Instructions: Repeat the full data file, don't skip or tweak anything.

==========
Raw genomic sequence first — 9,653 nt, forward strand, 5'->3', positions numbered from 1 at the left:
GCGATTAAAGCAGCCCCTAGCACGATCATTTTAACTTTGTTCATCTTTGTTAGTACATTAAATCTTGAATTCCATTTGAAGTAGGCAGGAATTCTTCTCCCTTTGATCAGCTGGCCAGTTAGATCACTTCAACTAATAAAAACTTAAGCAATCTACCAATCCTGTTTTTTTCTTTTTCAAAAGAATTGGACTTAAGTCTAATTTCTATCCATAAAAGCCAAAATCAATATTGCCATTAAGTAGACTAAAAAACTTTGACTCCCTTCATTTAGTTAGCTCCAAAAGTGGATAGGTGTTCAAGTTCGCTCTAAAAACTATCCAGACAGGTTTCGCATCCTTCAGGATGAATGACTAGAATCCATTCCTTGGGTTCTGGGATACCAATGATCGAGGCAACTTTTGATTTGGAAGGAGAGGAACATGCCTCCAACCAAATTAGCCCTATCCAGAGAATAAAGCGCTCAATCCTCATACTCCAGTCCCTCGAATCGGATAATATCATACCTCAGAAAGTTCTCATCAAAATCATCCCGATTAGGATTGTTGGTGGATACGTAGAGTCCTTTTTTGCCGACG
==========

Raw genomic sequence first — 9,653 nt, forward strand, 5'->3', positions numbered from 1 at the left:
GCGATTAAAGCAGCCCCTAGCACGATCATTTTAACTTTGTTCATCTTTGTTAGTACATTAAATCTTGAATTCCATTTGAAGTAGGCAGGAATTCTTCTCCCTTTGATCAGCTGGCCAGTTAGATCACTTCAACTAATAAAAACTTAAGCAATCTACCAATCCTGTTTTTTTCTTTTTCAAAAGAATTGGACTTAAGTCTAATTTCTATCCATAAAAGCCAAAATCAATATTGCCATTAAGTAGACTAAAAAACTTTGACTCCCTTCATTTAGTTAGCTCCAAAAGTGGATAGGTGTTCAAGTTCGCTCTAAAAACTATCCAGACAGGTTTCGCATCCTTCAGGATGAATGACTAGAATCCATTCCTTGGGTTCTGGGATACCAATGATCGAGGCAACTTTTGATTTGGAAGGAGAGGAACATGCCTCCAACCAAATTAGCCCTATCCAGAGAATAAAGCGCTCAATCCTCATACTCCAGTCCCTCGAATCGGATAATATCATACCTCAGAAAGTTCTCATCAAAATCATCCCGATTAGGATTGTTGGTGGATACGTAGAGTCCTTTTTTGCCGACG